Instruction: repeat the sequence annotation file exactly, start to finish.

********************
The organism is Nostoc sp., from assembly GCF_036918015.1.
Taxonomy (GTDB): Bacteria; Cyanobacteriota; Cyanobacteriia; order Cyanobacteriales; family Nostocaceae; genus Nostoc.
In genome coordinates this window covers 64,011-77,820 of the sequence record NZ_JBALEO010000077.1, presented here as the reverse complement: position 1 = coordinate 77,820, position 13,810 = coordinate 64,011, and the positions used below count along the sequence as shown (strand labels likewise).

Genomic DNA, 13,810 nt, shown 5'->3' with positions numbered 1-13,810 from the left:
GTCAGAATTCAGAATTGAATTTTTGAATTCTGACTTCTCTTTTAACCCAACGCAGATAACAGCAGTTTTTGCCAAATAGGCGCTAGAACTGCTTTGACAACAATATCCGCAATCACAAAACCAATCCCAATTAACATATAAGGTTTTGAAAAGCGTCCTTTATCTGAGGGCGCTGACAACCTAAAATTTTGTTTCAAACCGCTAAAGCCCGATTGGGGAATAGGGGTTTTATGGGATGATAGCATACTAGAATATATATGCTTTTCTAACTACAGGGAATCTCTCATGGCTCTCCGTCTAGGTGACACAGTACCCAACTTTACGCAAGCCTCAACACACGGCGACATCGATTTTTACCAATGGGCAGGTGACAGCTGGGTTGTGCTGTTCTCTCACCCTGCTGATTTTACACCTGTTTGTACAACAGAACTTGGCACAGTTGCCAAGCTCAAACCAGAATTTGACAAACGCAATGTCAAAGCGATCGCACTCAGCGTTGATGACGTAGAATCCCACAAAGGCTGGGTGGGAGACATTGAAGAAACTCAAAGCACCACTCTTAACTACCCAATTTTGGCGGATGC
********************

The organism is Nostoc sp., from assembly GCF_036918015.1.
Taxonomy (GTDB): Bacteria; Cyanobacteriota; Cyanobacteriia; order Cyanobacteriales; family Nostocaceae; genus Nostoc.
In genome coordinates this window covers 64,011-77,820 of the sequence record NZ_JBALEO010000077.1, presented here as the reverse complement: position 1 = coordinate 77,820, position 13,810 = coordinate 64,011, and the positions used below count along the sequence as shown (strand labels likewise).

Genomic DNA, 13,810 nt, shown 5'->3' with positions numbered 1-13,810 from the left:
GTCAGAATTCAGAATTGAATTTTTGAATTCTGACTTCTCTTTTAACCCAACGCAGATAACAGCAGTTTTTGCCAAATAGGCGCTAGAACTGCTTTGACAACAATATCCGCAATCACAAAACCAATCCCAATTAACATATAAGGTTTTGAAAAGCGTCCTTTATCTGAGGGCGCTGACAACCTAAAATTTTGTTTCAAACCGCTAAAGCCCGATTGGGGAATAGGGGTTTTATGGGATGATAGCATACTAGAATATATATGCTTTTCTAACTACAGGGAATCTCTCATGGCTCTCCGTCTAGGTGACACAGTACCCAACTTTACGCAAGCCTCAACACACGGCGACATCGATTTTTACCAATGGGCAGGTGACAGCTGGGTTGTGCTGTTCTCTCACCCTGCTGATTTTACACCTGTTTGTACAACAGAACTTGGCACAGTTGCCAAGCTCAAACCAGAATTTGACAAACGCAATGTCAAAGCGATCGCACTCAGCGTTGATGACGTAGAATCCCACAAAGGCTGGGTGGGAGACATTGAAGAAACTCAAAGCACCACTCTTAACTACCCAATTTTGGCGGATGC